CHARLOTTESVILLE, Va. -- Every year when the NCAA baseball bracket is announced, three questions immediately come to mind: Where is the team going? Who is the team playing? What is the pitching rotation?
That final topic has received quite a bit of play since Ole Miss was named the No. 2 seed in the Charlottesville Regional and will face No. 3 seed St. Johns (40-18) Friday at 8 p.m. (EST).
No. 4 seed Virginia Commonwealth (34-24-1) will start ace Seth Cutler-Voltz (8-3, 3.20) against the host and top-seeded Cavaliers (47-11), but that's pretty much where the lack of speculation or second-guessing ends.
Ole Miss head coach Mike Bianco has announced Drew Pomeranz (8-2, 2.21) as the starter in the Rebels' opener, leading to epic amounts of discussion on various message boards. Aaron Barrett would be the other option, allowing Pomeranz to throw against Virginia if the teams won their openers. But instead, Barrett is slated for the second game of the tournament.
"We need to win and move on," Bianco said. "I don't think we're in a position to do other things ... To not start your ace would be a mistake. We have a lot of confidence in Aaron that he can pitch and win," Bianco said. "To have an advantage, you have to win the first two."
The subject of which way to throw Pomeranz and Barrett only heightened after Virginia named Cody Winiarksi (5-0, 4.39) its starting pitcher against the Rams.
Winiarski is UVA's third starter, and the move sets up ace Danny Hultzen in the winner's bracket final Saturday at 6 p.m. - as long as the Cavs avoid the upset.
St. John's isn't immune to some starter uncertainty, either.
Kyle Hansen (8-1, 3.09), the Red Storm's 6-foot-7 freshman right-hander, started two different games last weekend during the BIG EAST Tournament, throwing a combined 14.1 innings, and may not be available Friday.
St. John's was scheduled to evaluate Hansen Wednesday, but RebelGrove.com isn't aware of the decision. If Hansen doesn't start, the Rebels will see senior right-hander Bruce Kern (6-5, 5.91).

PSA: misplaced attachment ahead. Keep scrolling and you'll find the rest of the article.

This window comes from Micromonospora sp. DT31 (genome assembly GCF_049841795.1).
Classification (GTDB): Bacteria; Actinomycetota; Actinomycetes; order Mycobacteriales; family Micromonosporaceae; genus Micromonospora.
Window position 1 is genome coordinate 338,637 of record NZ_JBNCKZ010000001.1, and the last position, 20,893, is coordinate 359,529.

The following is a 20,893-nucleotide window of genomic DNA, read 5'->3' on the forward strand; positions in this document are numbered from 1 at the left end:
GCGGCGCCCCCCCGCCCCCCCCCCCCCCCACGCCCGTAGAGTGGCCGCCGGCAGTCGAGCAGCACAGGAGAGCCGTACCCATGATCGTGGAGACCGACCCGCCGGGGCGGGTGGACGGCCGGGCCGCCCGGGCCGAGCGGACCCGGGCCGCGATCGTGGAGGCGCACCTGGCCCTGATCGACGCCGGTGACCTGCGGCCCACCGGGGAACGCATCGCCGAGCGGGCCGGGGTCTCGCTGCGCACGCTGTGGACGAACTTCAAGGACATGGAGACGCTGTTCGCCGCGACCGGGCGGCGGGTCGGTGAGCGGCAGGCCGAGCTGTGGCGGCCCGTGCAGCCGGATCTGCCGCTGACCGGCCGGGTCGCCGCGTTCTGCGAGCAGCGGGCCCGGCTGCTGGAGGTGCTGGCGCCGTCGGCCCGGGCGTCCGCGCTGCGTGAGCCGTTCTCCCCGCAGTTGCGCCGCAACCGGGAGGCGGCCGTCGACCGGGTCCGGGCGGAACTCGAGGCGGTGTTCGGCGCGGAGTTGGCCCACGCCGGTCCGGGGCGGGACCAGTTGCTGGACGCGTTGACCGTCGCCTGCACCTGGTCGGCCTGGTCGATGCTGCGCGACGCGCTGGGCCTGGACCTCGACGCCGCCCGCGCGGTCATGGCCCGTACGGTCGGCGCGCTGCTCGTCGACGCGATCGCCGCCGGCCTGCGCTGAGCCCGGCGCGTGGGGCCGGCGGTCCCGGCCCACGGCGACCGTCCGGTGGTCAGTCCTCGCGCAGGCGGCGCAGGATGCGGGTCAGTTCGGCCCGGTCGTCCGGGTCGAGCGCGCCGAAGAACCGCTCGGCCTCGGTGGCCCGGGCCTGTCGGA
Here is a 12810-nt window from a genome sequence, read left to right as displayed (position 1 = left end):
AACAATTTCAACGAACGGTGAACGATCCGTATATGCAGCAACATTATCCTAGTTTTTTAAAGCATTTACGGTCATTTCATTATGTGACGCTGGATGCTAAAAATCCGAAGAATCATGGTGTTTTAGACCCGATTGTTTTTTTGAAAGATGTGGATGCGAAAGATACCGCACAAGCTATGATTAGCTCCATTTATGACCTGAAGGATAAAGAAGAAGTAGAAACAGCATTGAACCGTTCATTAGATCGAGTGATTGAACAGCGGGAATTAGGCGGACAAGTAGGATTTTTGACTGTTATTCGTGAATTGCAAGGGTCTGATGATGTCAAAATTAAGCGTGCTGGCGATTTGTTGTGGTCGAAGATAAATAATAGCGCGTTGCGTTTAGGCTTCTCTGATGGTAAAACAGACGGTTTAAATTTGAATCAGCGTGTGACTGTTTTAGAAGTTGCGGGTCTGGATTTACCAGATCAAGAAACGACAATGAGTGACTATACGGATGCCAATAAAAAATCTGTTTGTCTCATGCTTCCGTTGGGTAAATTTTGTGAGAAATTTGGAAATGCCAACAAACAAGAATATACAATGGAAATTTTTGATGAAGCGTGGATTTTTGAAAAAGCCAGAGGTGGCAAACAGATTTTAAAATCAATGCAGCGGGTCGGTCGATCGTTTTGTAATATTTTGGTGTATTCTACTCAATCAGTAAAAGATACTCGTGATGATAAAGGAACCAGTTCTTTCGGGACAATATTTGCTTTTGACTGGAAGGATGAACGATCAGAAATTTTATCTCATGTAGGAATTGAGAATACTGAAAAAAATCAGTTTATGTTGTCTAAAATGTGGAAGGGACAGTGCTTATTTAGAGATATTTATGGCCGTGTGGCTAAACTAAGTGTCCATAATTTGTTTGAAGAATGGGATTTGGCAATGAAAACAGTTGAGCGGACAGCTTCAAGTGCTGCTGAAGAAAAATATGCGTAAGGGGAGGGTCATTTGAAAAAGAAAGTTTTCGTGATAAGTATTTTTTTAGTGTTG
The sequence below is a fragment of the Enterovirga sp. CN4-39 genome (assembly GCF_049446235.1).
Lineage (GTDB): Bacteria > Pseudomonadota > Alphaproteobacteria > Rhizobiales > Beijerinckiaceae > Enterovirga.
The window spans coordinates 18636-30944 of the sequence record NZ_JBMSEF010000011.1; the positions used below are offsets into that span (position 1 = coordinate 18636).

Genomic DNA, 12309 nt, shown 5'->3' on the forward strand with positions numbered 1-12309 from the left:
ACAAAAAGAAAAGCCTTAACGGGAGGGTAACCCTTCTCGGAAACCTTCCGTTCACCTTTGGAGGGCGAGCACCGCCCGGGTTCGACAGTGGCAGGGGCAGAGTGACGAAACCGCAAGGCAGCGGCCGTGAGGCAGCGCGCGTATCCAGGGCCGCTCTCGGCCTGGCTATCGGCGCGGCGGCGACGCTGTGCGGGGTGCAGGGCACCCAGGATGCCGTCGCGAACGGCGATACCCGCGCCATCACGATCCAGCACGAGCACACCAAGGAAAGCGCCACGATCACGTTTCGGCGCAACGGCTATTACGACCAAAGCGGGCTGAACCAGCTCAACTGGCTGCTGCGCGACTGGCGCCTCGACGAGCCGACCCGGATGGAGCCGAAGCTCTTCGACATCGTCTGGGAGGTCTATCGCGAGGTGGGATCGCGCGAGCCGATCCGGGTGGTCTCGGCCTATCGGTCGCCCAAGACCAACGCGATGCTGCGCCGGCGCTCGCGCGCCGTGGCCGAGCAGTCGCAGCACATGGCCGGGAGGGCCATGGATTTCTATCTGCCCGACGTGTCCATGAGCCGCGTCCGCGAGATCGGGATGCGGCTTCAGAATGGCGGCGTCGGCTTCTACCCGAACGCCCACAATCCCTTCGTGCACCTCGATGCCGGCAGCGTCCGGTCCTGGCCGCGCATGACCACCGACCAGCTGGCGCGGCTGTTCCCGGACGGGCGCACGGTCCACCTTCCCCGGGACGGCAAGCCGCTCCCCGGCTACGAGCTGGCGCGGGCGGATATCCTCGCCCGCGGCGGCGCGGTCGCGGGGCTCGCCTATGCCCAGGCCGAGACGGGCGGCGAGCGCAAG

Ole Miss has thrown its top pitcher the first game of every regional under Bianco except 2004. That season, Stephen Head lost a hard-luck decision against Western Kentucky, 1-0. Hilltopper hurler Grady Hinchman threw the shutout, and the Rebels were eliminated the next morning by Washington.
"Winning the first and losing the second or losing the first and winning the second is the same thing really," Bianco said. "You have to get them both to get ahead."
BIANCO TALKS LACKLUSTER OFFENSE: During the final month of the season, Ole Miss' offense has declined, statistically speaking, averaging right at three runs per game.
The Rebels ranked last in the SEC in batting average in 2010, and it hasn't been a stellar campaign for first-year hitting coach Matt Mossberg. The former Ole Miss player, already a volunteer assistant with the program, took over for Rob Reinstetle - who resigned in Decemeber - and has only had control of the unit since right before the season.
Bianco doesn't believe the transition is reason for the slump.
"Matt was always with the hitters the last couple years," Bianco said. "To me, it should have been more of a seamless transition. It's easy to look at Matt because we haven't hit as well, but I don't think it all falls on Matt. I think a lot of it falls on me. I should have been more involved throughout the year."
Bianco was asked to evaluate the offense, but he said it wasn't time for that conversation. He reminded those present of Ole Miss' 38-22 record and mentioned that the important thing was finding enough offense to win in Virginia.
"That's something we'll evaluate at the end of the year," Bianco said. "At this point, it's wasted energy. We play in four days. We've got to figure out how to score some runs on Friday.
"It's amazing we're still talking about negative things. And I know you have to ask the questions, and I can appreciate that. But when it's all said and done, we've done pretty well."
FORMER REB FACES SERIOUS HEALTH ISSUE: Alabama junior baseball player David Kindred has been diagnosed with Hodgkin's lymphoma, according to Alabama.
Kindred, who played at Ole Miss for two seasons (2007-2008), missed two games at the SEC Tournament with shortness of breath and chest pains. Kindred will begin treatment next week, and the treatment is likely to last four-to-six months. According to Alabama, the disease is "caught in the early stages and the odds for a full and complete recovery are very high."
Kindred redshirted in 2007 at Ole Miss and hit .222 in limited action in 2008. He transferred to Shelton State (Ala.) Community College in 2009 and moved on to Alabama this season.
"We are very sad at the news concerning David's health, but we are also very supportive of him and his family at this difficult time," Alabama coach Mitch Gaspard said in a statement. "David is a very positive person and always has a great attitude.
"I have spoken with him and his family and they are very confident that his treatments will go well and he will have a full recovery. I wish him the best and my thoughts and prayers are with the Kindred family right now."
RebelGrove.com's postseason baseball coverage is sponsored in part by The Rogue and Grenada Nissan.